With your first afternoon in the city, head straight for Gaudi’s most famed and unfinished creation; the Sagrada Familia. Take the metro from the Liceu station, near la Boqueria, to the Sagrada Familia station. On exiting the station, the scale of this iconic and controversial Roman Catholic church will take your breath away. Commencing in 1882, Gaudí took over the project a year later and was heavily influenced by Gothic and Byzantine cathedrals, but died in 1926 when the project was still only halfway completed. Despite being unfinished, the building is one of the most iconic churches in the world. Pre-book your ticket before your visit to avoid the (often huge) lines, and if heights don’t give you a fright, be sure to explore the towers; it’s the best way to experience the verticality and incredible elevation of the building, and the views over Barcelona are breathtaking.

The Sagrada Familia church in Barcelona is Antoni Gaudí’s most famous – and unfinished – masterpiece


Like the rest of Spain, mealtimes in Barcelona run on a different timetable to many other countries. Lunch is the main meal of the day, usually eaten anytime between 1-4pm, and traditionally can last for a couple of hours. Siestas (afternoon rest or nap) are also still very common, largely due to the heat of summer, and you’ll notice that shops may close in the mid-afternoon, while restaurants close late afternoon and open again in the evening. Added to this is dancing until the wee hours; Barcelona is a 24-hour party city, and locals will stay out until the early hours of the morning, so don’t expect an early night in Barcelona!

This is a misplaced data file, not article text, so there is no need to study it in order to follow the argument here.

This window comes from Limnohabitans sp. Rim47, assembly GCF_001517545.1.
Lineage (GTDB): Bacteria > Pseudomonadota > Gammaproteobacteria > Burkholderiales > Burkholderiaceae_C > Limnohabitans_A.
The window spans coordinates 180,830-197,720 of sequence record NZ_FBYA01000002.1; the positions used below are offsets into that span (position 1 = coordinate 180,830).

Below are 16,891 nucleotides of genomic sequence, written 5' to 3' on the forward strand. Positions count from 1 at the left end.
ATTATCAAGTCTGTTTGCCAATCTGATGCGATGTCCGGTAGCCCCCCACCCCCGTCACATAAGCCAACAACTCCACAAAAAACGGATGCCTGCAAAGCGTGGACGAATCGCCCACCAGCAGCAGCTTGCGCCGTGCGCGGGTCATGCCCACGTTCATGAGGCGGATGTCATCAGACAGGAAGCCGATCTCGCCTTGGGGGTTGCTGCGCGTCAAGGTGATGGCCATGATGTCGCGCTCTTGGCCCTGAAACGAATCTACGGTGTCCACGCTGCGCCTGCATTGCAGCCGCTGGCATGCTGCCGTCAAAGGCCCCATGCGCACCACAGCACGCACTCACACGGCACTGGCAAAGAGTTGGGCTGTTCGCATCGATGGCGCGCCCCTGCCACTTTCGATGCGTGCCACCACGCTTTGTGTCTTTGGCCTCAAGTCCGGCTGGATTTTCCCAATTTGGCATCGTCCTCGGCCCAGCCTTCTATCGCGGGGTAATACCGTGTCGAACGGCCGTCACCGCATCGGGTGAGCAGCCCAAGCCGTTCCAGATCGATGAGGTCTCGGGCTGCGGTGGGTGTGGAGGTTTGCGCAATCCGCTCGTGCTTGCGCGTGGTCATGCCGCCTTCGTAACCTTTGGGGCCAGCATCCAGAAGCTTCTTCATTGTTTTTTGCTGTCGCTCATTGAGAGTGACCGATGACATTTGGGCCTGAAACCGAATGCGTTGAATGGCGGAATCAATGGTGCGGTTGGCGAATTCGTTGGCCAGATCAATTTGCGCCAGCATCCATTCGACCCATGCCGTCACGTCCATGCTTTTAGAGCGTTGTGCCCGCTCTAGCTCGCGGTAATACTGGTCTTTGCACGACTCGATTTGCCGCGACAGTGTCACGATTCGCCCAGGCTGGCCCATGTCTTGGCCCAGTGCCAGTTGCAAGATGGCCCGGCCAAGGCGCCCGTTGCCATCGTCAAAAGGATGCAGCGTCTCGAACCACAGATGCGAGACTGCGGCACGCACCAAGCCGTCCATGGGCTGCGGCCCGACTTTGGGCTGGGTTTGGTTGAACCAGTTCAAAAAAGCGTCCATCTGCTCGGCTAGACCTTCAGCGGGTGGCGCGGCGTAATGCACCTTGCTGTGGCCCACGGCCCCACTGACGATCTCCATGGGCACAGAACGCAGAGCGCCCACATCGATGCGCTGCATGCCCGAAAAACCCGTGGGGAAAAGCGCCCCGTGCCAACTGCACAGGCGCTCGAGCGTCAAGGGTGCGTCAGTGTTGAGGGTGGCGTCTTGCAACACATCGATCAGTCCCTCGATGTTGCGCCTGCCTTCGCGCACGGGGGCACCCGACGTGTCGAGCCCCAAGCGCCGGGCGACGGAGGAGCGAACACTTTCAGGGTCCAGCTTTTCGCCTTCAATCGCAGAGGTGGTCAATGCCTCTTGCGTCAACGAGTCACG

In terms of dinner, this is usually a much lighter meal take around 9-10pm during the week, and even later at the weekend – don’t be surprised to see people eating tapas in curbside restaurants at midnight! So do as the locals do and have a late dinner of tapas or seafood followed by an evening of dancing the night away at one of Barcelona’s popular bars. We’ll let you in on a secret; if you love seafood, head to Can Maño in La Barceloneta. This canteen-style restaurant is popular with locals and serves up deliciously fresh seafood at great prices. Expect a queue when you arrive, but it’s worth the wait.

Day 2


Start day two with a lazy morning brunch; there are loads of top brunch spots in Barcelona, and after a late night, brunch will be just what you need. Try the French Toast at Enkel, the home-brewed kombucha at Itacate, or the Matcha Waffles at Eat My Trip. Once you’ve filled your boots, carry on your Gaudí tour with visits to some of the architect’s most famous works in the city. Between Passeig de Gràcia and Diagonal Metro stations you’ll find La Pedrera and Casa Batlló. La Pedrera (Casa Milá) was the last private residence designed by Gaudí and finished in 1912, and has a Flintstones-like appearance thanks to its undulating stone facade, while Casa Batlló caused controversy when it was built due to its radical design and has a colourful skeletal appearance.